Fireworks can be a source of fear for many animals, ignoring the problem won’t help, but we have some advice & product that may help keep your pet calm during the firework season. Provide your dog or cat with somewhere to hide, like under furniture or in a cupboard. Walk your dog in the day time as the fireworks will only be at night Keep your cat
Fireworks can be a source of fear for many animals, ignoring the problem won’t help, but we have some advice & product that may help keep your pet calm during the firework season.
- Provide your dog or cat with somewhere to hide, like under furniture or in a cupboard.
- Walk your dog in the day time as the fireworks will only be at night
- Keep your cat indoors when fireworks are likely to be set off
- When It starts to get dark close the curtains and play some music to help cancel out the loud noises.
- It’s ok to comfort your pet if you think this will help, or leave them alone if you think they won’t hurt themselves.
- Make sure your pet can’t escape if they get startled by loud noises.
- Have them microchipped just in case.
- Take your dog to a firework display, even if your dog does not bark or whimper, don’t assume he or she is happy. Excessive yawning and panting can indicate that your dog is stressed.
- Tie your dog up outside while fireworks are being let off.
- Assume your garden is escape proof. If your dog needs to go out keep him on a lead just in case.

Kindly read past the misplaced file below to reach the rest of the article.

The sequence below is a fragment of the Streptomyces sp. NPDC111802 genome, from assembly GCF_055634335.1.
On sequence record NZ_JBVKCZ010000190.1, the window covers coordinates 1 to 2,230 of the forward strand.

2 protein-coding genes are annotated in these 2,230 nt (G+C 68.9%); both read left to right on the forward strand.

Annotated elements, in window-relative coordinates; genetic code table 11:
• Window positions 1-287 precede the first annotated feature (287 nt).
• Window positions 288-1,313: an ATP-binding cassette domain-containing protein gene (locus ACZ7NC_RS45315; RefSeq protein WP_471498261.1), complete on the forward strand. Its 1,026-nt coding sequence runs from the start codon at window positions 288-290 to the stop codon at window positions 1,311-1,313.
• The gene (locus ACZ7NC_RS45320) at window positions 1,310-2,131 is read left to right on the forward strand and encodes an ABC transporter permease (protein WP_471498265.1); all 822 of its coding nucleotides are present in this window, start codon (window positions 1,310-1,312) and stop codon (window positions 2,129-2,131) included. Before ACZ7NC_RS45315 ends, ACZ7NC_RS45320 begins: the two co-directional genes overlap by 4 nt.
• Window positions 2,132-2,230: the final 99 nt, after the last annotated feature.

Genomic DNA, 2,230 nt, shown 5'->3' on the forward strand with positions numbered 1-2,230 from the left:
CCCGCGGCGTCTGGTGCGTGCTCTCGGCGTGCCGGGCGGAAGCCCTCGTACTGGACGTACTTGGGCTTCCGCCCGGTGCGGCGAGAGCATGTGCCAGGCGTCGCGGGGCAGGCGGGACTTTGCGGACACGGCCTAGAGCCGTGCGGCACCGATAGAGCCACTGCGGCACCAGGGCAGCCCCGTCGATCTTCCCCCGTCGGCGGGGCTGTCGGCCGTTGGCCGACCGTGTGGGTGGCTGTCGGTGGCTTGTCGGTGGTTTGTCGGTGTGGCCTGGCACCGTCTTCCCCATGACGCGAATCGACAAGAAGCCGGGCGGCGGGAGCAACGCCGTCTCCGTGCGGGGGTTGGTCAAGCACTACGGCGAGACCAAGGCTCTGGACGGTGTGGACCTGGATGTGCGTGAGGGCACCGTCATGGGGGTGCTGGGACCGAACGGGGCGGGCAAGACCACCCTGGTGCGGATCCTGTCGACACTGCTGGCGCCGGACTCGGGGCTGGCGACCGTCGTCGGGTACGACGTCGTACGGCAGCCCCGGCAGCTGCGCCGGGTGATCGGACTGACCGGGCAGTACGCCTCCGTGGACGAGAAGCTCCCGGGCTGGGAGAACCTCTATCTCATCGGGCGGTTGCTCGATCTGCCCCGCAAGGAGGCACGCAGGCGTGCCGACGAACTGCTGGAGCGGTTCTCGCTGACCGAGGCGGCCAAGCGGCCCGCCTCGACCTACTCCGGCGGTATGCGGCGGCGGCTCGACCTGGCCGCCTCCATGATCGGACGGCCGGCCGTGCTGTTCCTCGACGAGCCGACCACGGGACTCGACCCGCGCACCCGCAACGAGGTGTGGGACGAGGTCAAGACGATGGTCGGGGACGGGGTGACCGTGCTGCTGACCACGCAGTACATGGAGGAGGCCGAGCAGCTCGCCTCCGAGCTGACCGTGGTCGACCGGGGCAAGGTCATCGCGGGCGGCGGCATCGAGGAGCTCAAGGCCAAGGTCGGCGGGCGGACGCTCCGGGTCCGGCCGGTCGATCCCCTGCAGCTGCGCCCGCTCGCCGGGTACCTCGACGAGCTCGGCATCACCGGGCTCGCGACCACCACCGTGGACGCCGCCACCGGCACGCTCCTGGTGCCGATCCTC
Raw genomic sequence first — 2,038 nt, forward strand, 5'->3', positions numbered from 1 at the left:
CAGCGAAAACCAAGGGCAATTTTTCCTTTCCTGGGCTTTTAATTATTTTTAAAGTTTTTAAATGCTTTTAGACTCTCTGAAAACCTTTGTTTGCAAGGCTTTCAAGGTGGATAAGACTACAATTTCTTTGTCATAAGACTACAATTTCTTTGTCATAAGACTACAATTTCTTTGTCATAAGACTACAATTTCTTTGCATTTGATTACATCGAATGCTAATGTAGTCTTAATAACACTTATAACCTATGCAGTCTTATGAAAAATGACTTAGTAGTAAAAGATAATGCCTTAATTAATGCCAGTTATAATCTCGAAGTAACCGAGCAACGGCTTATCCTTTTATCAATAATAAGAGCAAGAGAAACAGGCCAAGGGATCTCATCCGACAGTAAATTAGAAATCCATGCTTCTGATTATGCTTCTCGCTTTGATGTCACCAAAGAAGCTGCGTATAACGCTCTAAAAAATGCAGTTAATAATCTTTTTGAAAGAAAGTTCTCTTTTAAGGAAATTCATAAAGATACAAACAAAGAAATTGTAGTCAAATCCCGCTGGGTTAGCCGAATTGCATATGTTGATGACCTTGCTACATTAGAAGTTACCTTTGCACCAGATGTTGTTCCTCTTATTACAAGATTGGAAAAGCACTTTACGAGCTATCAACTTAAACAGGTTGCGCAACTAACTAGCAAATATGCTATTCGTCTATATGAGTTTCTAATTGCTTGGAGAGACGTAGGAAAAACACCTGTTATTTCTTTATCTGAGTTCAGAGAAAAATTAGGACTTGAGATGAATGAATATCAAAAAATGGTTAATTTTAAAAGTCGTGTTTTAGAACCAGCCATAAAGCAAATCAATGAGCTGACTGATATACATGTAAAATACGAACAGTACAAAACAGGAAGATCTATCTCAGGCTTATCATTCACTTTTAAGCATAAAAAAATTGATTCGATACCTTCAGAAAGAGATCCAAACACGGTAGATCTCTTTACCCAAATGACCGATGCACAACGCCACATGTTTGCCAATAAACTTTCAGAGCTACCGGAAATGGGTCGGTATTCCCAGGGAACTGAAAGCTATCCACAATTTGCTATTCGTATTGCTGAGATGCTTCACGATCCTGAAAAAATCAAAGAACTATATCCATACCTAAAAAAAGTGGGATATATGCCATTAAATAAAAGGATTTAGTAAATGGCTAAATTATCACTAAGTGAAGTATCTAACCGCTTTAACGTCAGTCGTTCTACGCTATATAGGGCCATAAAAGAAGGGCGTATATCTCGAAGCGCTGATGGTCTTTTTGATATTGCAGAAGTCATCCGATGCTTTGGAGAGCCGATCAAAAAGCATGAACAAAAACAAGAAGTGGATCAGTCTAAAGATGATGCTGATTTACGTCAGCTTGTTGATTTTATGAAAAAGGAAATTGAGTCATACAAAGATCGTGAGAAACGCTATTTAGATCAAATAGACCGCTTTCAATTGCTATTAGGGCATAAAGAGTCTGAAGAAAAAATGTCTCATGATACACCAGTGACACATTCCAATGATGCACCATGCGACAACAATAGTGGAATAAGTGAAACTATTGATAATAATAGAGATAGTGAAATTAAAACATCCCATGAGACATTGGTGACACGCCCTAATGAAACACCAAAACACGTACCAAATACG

- Leave your dog on his own or in a separate room from you.
- Try to force your dog to face his fears – he’ll just become more frightened.
- Forget to top up the water bowl. Anxious dogs pant more and get thirsty.
- Change routines more than necessary, as this can be stressful for some dogs.
- Try and tempt him out if he does retreat, as this may cause more stress.
- Tell your dog off. This will only make your pet more distressed. It is important to remember that it is natural for a dog to be scared of loud noises and unfamiliar sights and sounds. Never punish your pet for being scared, try not to act stresses yourself, this will only make things worse in the long run.
Planning ahead can make help your dog/pet cope with the firework season.
Close the curtains in the room where your dog will be, put their bed in and favourite toys. Ignore the fireworks yourself, play with toys with your dog but don’t force them. If your dog has a friend who isn’t scared, then keeping them together is a good idea to help comfort them.
Make sure your cat has somewhere to hide if they want to, this may be under furniture or a quiet corner.
If your pet lives outside, partly cover the hutch/aviary with a rug, duvet or carpet to make sure one end is sound proofed, make sure your pet can still look out.
Check if there are any displays local to you & ask neighbours if they have anything planned.
Halloween can also be stressful for dogs, they may find the costumes scary, they could even cause an aggressive reaction out of fear. So it’s a good idea to walk your dog before the trick or treating begins.
We have many products in store to suit your pet, please check out our seasonal lines on our website just follow this link: